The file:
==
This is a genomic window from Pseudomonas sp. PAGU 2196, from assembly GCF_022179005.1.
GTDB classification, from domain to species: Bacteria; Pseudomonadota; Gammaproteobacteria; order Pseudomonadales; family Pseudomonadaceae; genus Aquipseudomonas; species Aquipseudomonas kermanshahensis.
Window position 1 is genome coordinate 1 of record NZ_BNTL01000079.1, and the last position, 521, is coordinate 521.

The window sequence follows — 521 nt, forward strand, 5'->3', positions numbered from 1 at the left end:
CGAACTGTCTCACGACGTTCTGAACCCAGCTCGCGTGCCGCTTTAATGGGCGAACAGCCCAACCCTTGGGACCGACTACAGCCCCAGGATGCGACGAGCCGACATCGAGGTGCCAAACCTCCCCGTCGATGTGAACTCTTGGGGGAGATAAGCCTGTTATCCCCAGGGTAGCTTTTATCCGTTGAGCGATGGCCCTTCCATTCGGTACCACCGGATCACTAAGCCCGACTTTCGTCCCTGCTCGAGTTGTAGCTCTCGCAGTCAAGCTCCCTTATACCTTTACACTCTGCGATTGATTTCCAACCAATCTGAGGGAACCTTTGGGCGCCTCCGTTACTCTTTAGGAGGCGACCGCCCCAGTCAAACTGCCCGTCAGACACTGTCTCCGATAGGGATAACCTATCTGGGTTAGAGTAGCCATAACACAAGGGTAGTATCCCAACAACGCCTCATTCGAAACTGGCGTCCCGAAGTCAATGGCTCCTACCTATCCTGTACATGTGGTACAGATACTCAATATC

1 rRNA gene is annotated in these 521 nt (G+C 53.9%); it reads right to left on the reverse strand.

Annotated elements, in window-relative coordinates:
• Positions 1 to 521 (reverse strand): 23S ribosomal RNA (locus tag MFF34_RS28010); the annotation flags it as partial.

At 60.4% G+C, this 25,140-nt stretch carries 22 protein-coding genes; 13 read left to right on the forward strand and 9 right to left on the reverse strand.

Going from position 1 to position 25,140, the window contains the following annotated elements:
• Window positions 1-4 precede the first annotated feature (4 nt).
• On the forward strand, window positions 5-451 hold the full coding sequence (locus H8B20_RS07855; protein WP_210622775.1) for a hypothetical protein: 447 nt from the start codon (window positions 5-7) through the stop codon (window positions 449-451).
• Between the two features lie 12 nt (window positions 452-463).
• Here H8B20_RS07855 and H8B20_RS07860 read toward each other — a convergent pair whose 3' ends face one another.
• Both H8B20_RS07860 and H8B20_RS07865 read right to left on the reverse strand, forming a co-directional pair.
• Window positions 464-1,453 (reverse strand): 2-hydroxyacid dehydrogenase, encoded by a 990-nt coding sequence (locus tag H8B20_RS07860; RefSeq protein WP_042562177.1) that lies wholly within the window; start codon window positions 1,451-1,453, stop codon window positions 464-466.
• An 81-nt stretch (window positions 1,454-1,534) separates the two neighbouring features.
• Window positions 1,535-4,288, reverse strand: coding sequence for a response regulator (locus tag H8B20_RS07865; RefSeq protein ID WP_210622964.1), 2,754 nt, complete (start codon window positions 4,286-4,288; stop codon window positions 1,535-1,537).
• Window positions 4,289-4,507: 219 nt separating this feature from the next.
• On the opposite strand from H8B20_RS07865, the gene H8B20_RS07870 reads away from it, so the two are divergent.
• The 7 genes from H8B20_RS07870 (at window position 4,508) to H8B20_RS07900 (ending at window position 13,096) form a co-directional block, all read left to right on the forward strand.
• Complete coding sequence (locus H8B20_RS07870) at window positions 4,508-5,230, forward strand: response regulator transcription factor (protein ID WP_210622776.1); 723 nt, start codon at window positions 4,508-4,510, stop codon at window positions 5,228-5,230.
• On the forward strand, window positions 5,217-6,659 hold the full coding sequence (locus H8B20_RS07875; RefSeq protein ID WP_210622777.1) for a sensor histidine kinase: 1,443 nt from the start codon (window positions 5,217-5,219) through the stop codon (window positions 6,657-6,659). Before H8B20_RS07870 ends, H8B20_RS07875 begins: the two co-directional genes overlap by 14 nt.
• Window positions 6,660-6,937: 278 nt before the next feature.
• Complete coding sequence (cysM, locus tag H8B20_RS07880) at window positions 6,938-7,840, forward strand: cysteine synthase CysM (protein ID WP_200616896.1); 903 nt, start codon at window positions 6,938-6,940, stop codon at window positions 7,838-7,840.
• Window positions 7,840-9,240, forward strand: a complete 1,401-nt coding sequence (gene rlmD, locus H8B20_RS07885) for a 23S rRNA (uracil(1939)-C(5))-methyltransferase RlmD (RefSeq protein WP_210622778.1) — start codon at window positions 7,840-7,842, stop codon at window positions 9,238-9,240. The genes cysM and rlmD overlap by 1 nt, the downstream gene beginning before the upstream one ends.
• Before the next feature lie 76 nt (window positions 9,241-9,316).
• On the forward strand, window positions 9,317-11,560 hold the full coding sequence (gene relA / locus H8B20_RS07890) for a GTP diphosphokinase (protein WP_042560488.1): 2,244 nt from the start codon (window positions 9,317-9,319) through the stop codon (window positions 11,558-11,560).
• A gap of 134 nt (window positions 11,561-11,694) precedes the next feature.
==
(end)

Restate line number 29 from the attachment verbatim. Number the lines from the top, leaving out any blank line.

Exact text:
• A gap of 134 nt (window positions 11,561-11,694) precedes the next feature.